Police arrest two, recover $500,000 of stolen goods in breakup of Bay Area-wide ORC theft ring
Police arrested two suspects at a San Leandro, California, residence and recovered about $500,000 worth of property, as part of what appears to be the break-up of an Organized Retail Crime (ORC) ring that targeted CVS and Walgreens stores in Berkeley and elsewhere in the Bay Area. Five of the thefts occurred at CVS and Walgreens stores in Berkeley, in January and February, according to a press release from the Berkeley Police Department.
Investigators from several law enforcement agencies tied together the robberies, leading to the identification of several suspects. On Feb. 6, four suspects were arrested in San Francisco in connection with a crime at a Walgreens in that city, Berkeley police said. Three of the four suspects have been charged with 29 counts in connection with a series of crimes in Alameda County, including the five thefts in Berkeley, police said. On May 10, detectives served a warrant at the residence of Rosa Jimenez, 43, in the 2000 block of San Leandro Boulevard in San Leandro, and at a nearby storage unit, according to Berkeley police. At the Jimenez residence, officers found a large amount of stolen cosmetics and other items, some still bearing CVS and Walgreen stickers, worth a total of approximately $500,000.
Jimenez and her boyfriend, Enrique Rodriguez, 50, also of San Leandro, were arrested on suspicion of receiving stolen goods and being accessories to a felony. Both were booked into the Berkeley City Jail, according to Berkeley police. Jimenez had been identified during the multi-agency investigation as the person suspected of buying the stolen property from the other suspects, leading to a warrant for her arrest and a search warrant for her residence, according to Berkeley police. The collaborating agencies were the San Francisco District Attorney’s Office Crime Strategies Unit, the San Francisco Police Department, the Organized Retail Crime Task Force that includes CVS, Walgreens and JC Penney investigators, and the Berkeley Police Department. [For more: East Bay Times]
Police arrest couple for mall assault in NH
Detectives arrested two people who assaulted loss prevention associates at the Mall at Rockingham Park. Police said the couple stole $686 worth of merchandise, including five pairs of sweatpants and two hooded sweatshirts from Lord & Taylor. In an attempt to evade the LP associates, Lance Holloman, 30, of Boston threw a cup of hot coffee at one of their faces, police said. Holloman was accompanied by Melody Williams, 31, also of Boston, who sprayed a substance believed to be pepper spray, according to police. Each faces two counts of robbery. Capt. Joel Dolan said the excessive use of force related to the throwing of hot coffee and use of pepper spray is included in the robbery charges.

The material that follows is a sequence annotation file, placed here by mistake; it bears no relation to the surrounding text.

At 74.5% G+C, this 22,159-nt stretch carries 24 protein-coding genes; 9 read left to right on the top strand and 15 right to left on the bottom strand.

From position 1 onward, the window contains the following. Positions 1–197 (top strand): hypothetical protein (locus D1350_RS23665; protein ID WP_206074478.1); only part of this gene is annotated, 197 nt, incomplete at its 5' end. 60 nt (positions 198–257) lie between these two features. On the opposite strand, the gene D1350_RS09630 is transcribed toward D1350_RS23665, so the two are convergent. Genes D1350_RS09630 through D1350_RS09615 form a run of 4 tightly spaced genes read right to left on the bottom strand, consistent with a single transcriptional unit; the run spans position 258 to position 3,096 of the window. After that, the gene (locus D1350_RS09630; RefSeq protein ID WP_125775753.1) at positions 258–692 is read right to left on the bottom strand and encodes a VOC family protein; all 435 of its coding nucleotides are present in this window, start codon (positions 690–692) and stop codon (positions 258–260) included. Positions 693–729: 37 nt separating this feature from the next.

Police said the loss prevention associates observed Holloman and Williams enter the store wearing sunglasses, and that Williams appeared to be carrying a large, empty bag. The loss prevention associates said the man and woman selected seven pairs of sweatpants and two hooded sweatshirts before entering a fitting room together. After leaving two pairs of sweatpants behind, Holloman and Williams left the store, where they were confronted by the LP associates, police said. Holloman and Williams then used the hot coffee and pepper spray to escape the guards and get away, police said. Salem Detective John O’Donnell was able to work with officers from the Boston Police Department to make the arrests, Dolan said. Holloman and Williams were arrested in Manchester Thursday before being turned over to Salem police. They were arraigned Friday in Salem. [For more: Eagle-Tribune]
Employee accused in theft of phones from T-Mobile
Police in New Lenox, Illinois, say an employee at a T-Mobile store was charged with theft in connection with a report of 20 cell phones that were missing. Ashley C. Dunlap, 24, of South Holland was charged with theft at 8:15 p.m. on May 9 at the store in the 400 block of Nelson Road. An unidentified caller called police and said that approximately 20 cell phones valued at a combined $15,000 were missing from the store. A police report indicates and investigation led the the arrest of Dunlap, an employee at the store. Dunlap was taken to the Will County Adult Detention Facility. [For more: New Lenox Patch]
The Starbucks app might be easier to hack than you think
Starbucks was one of the earliest retailers to aggressively promote payments via mobile phone, and their efforts have been wildly successful. A whopping 29% of Starbucks purchases are now made via the mobile app or online. That helps the retailer streamline the checkout process, track customer behavior, and provide coupons and other freebies. But there’s an apparent downside for customers. Reports of scammers taking over Starbucks accounts with relative ease have circulated since at least 2015, and more are cropping up on social media daily, according to recent reports.